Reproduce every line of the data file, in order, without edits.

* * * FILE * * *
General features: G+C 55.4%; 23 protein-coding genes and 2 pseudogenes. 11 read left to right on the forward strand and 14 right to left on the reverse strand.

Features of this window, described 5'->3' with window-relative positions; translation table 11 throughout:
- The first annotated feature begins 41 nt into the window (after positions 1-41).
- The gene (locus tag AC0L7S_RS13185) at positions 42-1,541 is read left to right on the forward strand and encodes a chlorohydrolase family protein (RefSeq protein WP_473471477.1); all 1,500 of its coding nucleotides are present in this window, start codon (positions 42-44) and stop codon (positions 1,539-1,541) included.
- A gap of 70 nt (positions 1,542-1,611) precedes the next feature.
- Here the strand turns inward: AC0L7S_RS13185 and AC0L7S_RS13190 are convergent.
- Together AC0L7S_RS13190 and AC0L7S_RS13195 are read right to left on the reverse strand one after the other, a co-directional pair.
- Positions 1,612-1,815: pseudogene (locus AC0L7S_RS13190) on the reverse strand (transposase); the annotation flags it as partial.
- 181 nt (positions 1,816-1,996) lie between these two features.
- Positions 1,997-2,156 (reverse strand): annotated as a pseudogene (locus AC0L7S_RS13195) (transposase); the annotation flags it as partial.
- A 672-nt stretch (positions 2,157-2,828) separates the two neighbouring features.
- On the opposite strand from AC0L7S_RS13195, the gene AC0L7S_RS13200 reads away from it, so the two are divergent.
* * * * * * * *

General features: G+C 55.4%; 23 protein-coding genes and 2 pseudogenes. 11 read left to right on the forward strand and 14 right to left on the reverse strand.

Features of this window, described 5'->3' with window-relative positions; translation table 11 throughout:
- The first annotated feature begins 41 nt into the window (after positions 1-41).
- The gene (locus tag AC0L7S_RS13185) at positions 42-1,541 is read left to right on the forward strand and encodes a chlorohydrolase family protein (RefSeq protein WP_473471477.1); all 1,500 of its coding nucleotides are present in this window, start codon (positions 42-44) and stop codon (positions 1,539-1,541) included.
- A gap of 70 nt (positions 1,542-1,611) precedes the next feature.
- Here the strand turns inward: AC0L7S_RS13185 and AC0L7S_RS13190 are convergent.
- Together AC0L7S_RS13190 and AC0L7S_RS13195 are read right to left on the reverse strand one after the other, a co-directional pair.
- Positions 1,612-1,815: pseudogene (locus AC0L7S_RS13190) on the reverse strand (transposase); the annotation flags it as partial.
- 181 nt (positions 1,816-1,996) lie between these two features.
- Positions 1,997-2,156 (reverse strand): annotated as a pseudogene (locus AC0L7S_RS13195) (transposase); the annotation flags it as partial.
- A 672-nt stretch (positions 2,157-2,828) separates the two neighbouring features.
- On the opposite strand from AC0L7S_RS13195, the gene AC0L7S_RS13200 reads away from it, so the two are divergent.